‘Ubu the King,’ a raunchy play from 1896, revived in Culver City
Bob Turton, Chas Harvey, and Dora Kiss. | Photo by Ashley Randall

CULVER CITY, Calif. — And now for something completely different: Inspired anarchic insanity obscenely reigns supreme at Actors’ Gang.

Upon returning from Tahiti and Pitcairn Island I was glad I hadn’t missed The Actors’ Gang 40th anniversary production of Ubu the King, which has been extended through Dec. 3. Especially as this veteran reviewer has never seen anything quite like this performed on a live stage before. The playbill includes credits for, and I quote, “fartists” (cast members Adam Dugas and Guebri Van Over hold that honor). And before the proverbial curtain lifts a bilingual woman announces house rules, such as where emergency exits are located (presumably for faint of heart ticket buyers), and warns audience members against committing acts of “terrorism,” like talking during the show.

The latter admonitions may reference the outraged disruptions that punk-tuated the world premiere of Ubu Roi (for readers who don’t parlez vous, “roi” is French for “king”). The ensuing 90-minutes of merry madcap mayhem on the boards of The Actors’ Gang’s Culver City theater clearly reveal what triggered Belle Époque Parisian spectators to riot in 1896 and what led to the subsequent banning of symbolist Alfred Jarry’s surreal satire.

A star of sorts was born after that contentious premiere—the 23-year-old playwright Alfred Jarry—despite the fact that the outré play was mounted only that once onstage before a live audience during his lifetime. Unsurprisingly, Jarry died young at the age of 34 in 1907.

Ubu the King opens with a premise that’s staged as if the Bard of Avon had dropped some bad Purple Owsley when he penned Macbeth: Ma Ubu (whimsically played as a demented coquettish clown by Gang vet Dora Kiss) eggs Pa Ubu (his Royal Anus is portrayed by a fat suit-wearing Chas Harvey) into overthrowing the “rightful” Polish monarch, King Winceslas (Scott Harris, another Gang stalwart in a multiple role, as His Majesty doesn’t stick around too long). Incited by his wife, the power hungry Ubu plots his palace putsch.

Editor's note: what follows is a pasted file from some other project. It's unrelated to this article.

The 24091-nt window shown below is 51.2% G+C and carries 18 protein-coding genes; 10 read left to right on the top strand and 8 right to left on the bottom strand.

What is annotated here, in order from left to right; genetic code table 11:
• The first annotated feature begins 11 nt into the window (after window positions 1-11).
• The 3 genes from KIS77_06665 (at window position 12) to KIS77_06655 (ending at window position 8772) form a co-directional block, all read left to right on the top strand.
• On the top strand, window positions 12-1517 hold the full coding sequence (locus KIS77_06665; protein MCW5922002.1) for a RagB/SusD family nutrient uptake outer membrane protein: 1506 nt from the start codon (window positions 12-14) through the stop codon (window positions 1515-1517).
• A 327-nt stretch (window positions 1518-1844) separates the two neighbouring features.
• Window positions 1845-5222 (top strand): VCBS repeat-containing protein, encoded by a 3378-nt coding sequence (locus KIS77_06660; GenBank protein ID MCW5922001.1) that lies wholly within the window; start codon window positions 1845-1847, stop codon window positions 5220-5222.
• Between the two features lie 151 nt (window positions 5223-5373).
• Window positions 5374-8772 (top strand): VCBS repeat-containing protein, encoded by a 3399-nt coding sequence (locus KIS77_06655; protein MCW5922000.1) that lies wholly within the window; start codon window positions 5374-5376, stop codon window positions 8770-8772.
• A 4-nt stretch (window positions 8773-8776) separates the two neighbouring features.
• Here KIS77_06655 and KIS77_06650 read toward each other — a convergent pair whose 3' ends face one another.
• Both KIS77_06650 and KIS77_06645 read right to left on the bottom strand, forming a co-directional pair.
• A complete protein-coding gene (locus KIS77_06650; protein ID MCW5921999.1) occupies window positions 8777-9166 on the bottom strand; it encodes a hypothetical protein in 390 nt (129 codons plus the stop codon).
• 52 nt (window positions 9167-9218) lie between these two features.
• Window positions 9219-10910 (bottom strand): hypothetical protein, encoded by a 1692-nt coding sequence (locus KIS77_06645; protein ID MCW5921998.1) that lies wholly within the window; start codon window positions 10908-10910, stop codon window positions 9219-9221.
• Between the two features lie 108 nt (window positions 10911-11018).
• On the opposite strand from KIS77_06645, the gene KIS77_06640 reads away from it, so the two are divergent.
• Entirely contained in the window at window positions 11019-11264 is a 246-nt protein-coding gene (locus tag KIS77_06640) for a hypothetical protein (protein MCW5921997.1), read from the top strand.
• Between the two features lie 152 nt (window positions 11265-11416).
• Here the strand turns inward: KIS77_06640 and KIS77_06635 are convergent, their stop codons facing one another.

Let the Gang’s games begin!

A series of wild antics are unleashed on a mostly bare stage featuring two platforms with curtains (set design by Mit Snibbar, constructed by Brian Finney) whereupon the large cast is embroiled in relentless murderous power struggles. Jarry’s jarring one-acter unspools in the best (worst?) tradition of the Theater of the Absurd. Fourth wall and proscenium arch be damned, the Gang’s thespians romp around their theater not unlike lunatics running the proverbial asylum. Tickets to the Ivy Substation’s entire third row are sacrificed so the cast can careen and ricochet across it unimpeded by pesky playgoers’ tootsies. There is method to the madness of this mise-en-scène helmed by the Gang’s artistic director and co-founder, Tim Robbins.

The crazy cavalcade includes: Kooky costumes including a toilet seat as breastplate (designed by Rynn Vogel), kinky hanky-panky (such as Ma Ubu dangling what looks like a Tootsie Roll lollipop between her spread thighs), some semi-nudity, searing live electric guitar music (thrashed by Dave Robbins), Beethoven’s “Ninth” rendered by this human zoo’s kazoos, scatology, rear wall (and psychological!) projections, gigantic and curvy swords, toy soldiers, puppets (perfect for puppet governments, wrought by Mary Eileen O’Donnell and Elif Sezgin), et al.

More fun than humans should be allowed to enjoy (although I’m unsure whether the cast or audience are having the most fun), Ubu the King is a non compos mentis cacophony of Shakespeare, Brecht (untethered to a party line), Dadaism, Ionesco, Cirque du Soleil, vaudeville, anarchy, Jimi Hendrix and so on.